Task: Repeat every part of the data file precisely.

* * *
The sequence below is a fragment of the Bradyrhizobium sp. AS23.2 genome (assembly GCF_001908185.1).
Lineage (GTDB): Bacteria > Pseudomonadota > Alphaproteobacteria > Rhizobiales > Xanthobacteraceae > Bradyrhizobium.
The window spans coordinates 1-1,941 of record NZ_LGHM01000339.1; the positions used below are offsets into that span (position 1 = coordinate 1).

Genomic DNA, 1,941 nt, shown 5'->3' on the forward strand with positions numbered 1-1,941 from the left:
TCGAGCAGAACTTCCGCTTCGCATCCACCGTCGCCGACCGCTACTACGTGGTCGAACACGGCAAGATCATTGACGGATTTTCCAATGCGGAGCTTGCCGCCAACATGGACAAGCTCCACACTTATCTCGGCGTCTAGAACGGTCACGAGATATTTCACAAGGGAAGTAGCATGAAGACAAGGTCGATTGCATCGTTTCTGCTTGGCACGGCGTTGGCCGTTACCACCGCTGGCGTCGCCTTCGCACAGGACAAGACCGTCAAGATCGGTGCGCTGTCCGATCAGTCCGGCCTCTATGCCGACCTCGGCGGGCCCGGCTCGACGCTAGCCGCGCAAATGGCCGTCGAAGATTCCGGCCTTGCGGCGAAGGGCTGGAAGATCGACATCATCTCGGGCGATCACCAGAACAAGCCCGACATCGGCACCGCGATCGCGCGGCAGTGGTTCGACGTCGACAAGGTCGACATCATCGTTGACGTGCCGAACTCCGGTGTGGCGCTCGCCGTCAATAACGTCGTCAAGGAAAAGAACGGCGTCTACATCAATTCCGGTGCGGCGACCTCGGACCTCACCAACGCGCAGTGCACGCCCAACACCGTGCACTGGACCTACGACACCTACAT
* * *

The sequence below is a fragment of the Bradyrhizobium sp. AS23.2 genome (assembly GCF_001908185.1).
Lineage (GTDB): Bacteria > Pseudomonadota > Alphaproteobacteria > Rhizobiales > Xanthobacteraceae > Bradyrhizobium.
The window spans coordinates 1-1,941 of record NZ_LGHM01000339.1; the positions used below are offsets into that span (position 1 = coordinate 1).

Genomic DNA, 1,941 nt, shown 5'->3' on the forward strand with positions numbered 1-1,941 from the left:
TCGAGCAGAACTTCCGCTTCGCATCCACCGTCGCCGACCGCTACTACGTGGTCGAACACGGCAAGATCATTGACGGATTTTCCAATGCGGAGCTTGCCGCCAACATGGACAAGCTCCACACTTATCTCGGCGTCTAGAACGGTCACGAGATATTTCACAAGGGAAGTAGCATGAAGACAAGGTCGATTGCATCGTTTCTGCTTGGCACGGCGTTGGCCGTTACCACCGCTGGCGTCGCCTTCGCACAGGACAAGACCGTCAAGATCGGTGCGCTGTCCGATCAGTCCGGCCTCTATGCCGACCTCGGCGGGCCCGGCTCGACGCTAGCCGCGCAAATGGCCGTCGAAGATTCCGGCCTTGCGGCGAAGGGCTGGAAGATCGACATCATCTCGGGCGATCACCAGAACAAGCCCGACATCGGCACCGCGATCGCGCGGCAGTGGTTCGACGTCGACAAGGTCGACATCATCGTTGACGTGCCGAACTCCGGTGTGGCGCTCGCCGTCAATAACGTCGTCAAGGAAAAGAACGGCGTCTACATCAATTCCGGTGCGGCGACCTCGGACCTCACCAACGCGCAGTGCACGCCCAACACCGTGCACTGGACCTACGACACCTACAT